>And you're really fooling yourself if you think it's
>"just Kirby" you're ignoring, if you decide to wall out
>all the computer stuff we're planning to phase in to
>early math education.
>
>My <a

href="http://www.inetarena.com/~pdx4d/ocn/trends2000.html">http://www.inetarena.com/~pdx4d/ocn/trends2000.html

>
>is about real trends, not just my bright ideas for
>bringing our kids into the 21st century in a way they'll
>enjoy and profit from.
>

>> computers and are well respected for their accomplishments
>> in that field. They are already included in the list of
>> heroes that dedicated their lives to computer science.
>> We honor them by talking about them in computer classes,
>> not mathematics classes.
>>

>
>This is a kind of dichotomy we don't need to reinforce in
>early math education -- and I should be allowed to promulgate
>this view (which many share) without your silly accusations
>of pursuing a "vendetta" against mathematicians.
>
>You hurt your own cause by debasing the very real differences
>between us in that way.
>
>Make your case on its merits, as I do.
>

>> It is really amazing that you are writing a mathematics
>> curriculum and at the same time you appear through your
>> writings not to understand:
>>

>
>Amazing to you maybe.
>

>> 1. the mathematics profession and what it means to be
>> a mathematician,

>
>Early math ed is simply not about indoctrinating students
>into sharing your brand of academic provincialism. That
>comes later, when kids have had more time to scope out
>the many disciplines and get a sense of their options.
>
>When someone like me comes along and suggests that the
>historical record might be used towards some other end,
>you encourage everyone to ignore me, as I'm clearly a
>heretic who shouldn't be allowed to write curriculum,
>and who has a "vendetta" against your sacred teachings.
>
>You want to "adorn" theorems with their discoverers so
>that students become properly respectful of "professional
>mathematicians" and their discipline. I have no problem
>with healthy respect, and I admire many mathematicians,
>both living and dead. But I think point 5 of the letter
>you propose is needed for balance. Your agenda is too
>narrow.
>

>> 2. the definition of pure mathematics as it relates to applied
>> mathematics (its not what you say),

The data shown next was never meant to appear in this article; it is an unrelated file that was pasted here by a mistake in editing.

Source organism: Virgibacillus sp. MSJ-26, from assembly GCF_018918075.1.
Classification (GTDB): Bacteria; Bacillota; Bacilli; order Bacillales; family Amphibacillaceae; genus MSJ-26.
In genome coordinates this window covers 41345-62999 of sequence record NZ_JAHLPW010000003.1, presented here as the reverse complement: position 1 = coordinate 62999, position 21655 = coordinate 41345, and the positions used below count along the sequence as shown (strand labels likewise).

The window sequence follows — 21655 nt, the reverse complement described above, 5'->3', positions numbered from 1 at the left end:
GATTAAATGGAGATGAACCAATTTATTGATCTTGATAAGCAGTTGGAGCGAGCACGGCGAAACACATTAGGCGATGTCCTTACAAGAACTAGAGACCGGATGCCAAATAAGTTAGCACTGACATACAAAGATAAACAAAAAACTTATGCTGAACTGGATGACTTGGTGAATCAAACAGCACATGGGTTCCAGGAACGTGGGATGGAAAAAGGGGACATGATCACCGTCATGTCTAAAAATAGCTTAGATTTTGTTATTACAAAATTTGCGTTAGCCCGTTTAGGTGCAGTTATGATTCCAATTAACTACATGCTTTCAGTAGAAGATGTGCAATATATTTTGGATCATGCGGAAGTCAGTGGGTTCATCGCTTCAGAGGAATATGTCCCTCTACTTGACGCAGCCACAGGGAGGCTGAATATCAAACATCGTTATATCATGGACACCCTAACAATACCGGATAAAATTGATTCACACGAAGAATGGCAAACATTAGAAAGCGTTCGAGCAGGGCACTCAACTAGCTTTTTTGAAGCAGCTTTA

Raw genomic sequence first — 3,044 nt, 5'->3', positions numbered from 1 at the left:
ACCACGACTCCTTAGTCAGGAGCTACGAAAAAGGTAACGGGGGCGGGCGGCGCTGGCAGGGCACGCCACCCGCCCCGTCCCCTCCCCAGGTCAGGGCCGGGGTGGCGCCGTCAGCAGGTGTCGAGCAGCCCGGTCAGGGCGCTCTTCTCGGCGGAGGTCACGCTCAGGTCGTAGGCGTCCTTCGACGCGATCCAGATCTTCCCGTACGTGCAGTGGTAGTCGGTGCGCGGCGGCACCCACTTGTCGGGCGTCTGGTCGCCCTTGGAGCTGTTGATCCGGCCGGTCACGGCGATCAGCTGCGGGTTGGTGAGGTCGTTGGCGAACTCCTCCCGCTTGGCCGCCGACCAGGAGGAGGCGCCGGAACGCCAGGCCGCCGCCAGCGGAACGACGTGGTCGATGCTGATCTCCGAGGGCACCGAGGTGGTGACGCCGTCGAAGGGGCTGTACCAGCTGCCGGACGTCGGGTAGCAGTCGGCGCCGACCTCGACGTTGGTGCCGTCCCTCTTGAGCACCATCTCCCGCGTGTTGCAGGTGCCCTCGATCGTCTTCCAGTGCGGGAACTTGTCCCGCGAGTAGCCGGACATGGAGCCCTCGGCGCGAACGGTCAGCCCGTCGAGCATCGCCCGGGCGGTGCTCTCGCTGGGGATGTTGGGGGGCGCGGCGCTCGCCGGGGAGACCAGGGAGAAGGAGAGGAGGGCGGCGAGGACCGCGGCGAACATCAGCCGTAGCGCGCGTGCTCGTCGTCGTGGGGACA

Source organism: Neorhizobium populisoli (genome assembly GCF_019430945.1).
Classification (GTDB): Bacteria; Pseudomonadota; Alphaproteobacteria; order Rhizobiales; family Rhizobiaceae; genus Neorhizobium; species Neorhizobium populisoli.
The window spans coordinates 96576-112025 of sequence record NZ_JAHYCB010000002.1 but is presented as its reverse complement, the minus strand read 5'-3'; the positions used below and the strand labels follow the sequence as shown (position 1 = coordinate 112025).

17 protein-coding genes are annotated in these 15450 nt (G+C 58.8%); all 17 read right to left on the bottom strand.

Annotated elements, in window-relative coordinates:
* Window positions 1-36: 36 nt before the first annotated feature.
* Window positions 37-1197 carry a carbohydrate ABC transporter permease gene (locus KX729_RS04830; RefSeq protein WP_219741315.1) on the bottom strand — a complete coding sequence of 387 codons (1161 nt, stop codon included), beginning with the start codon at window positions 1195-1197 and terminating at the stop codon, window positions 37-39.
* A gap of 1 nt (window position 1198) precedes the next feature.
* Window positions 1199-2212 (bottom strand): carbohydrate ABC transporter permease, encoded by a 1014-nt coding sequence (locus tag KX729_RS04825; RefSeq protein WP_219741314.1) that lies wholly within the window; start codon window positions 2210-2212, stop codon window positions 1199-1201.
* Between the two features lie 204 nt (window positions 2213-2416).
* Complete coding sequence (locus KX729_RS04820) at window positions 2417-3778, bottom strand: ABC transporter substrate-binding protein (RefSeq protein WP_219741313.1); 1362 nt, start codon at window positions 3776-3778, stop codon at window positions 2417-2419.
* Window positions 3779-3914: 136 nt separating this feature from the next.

>
>I haven't proferred any definitions that I can recall.
>Perhaps you would like to cite a specific paragraph.
>

>> 3. why pure mathematics is treasured for its usefulness,
>> abstraction, and beauty,

>
>For lots of reasons. Most the "math is beautiful" books
>and TV I've seen fade in and out between pictures of
>natural structures, architectural wonders and so forth.
>The aesthetic is one of natural order in the universe,
>and our ability to appreciate it. But perhaps this isn't
>pure enough for you? Perhaps math shows should never
>show a nautilus shell or sunflower or rippling wave in
>a pond -- that would be marine biology or fluid dynamics
>or something, which is inappropriate material, the
>province of other departments.
>

>> 4. basic history of mathematics (Pythagoras and Newton
>> studied math for math's sake, but they also had other interest)

>
>Newton had a lot of theological ideas wired up to his study
>of mathematics -- it wasn't all so neatly compartmentalized
>as you seem to think. Pythagoras did not have the mental
>categories you retroactively employ, neatly carving out
>"mathematics" as this "pure discipline" in the academic way
>you're imagining it. That's where your lack of sophistication
>about intellectual history shows very clearly.
>
>Another fallacy you seem to have bought is that mathematicians
>all recognize their contemporaries as worthy, as professionals
>even. In actual fact, Hermann Grassmann, today recognized as
>one of the creators of linear algebra, was coldly dismissed
>in his own time, seen as nothing more than a school teacher
>with some half-baked ideas. He wasn't one of the inner circle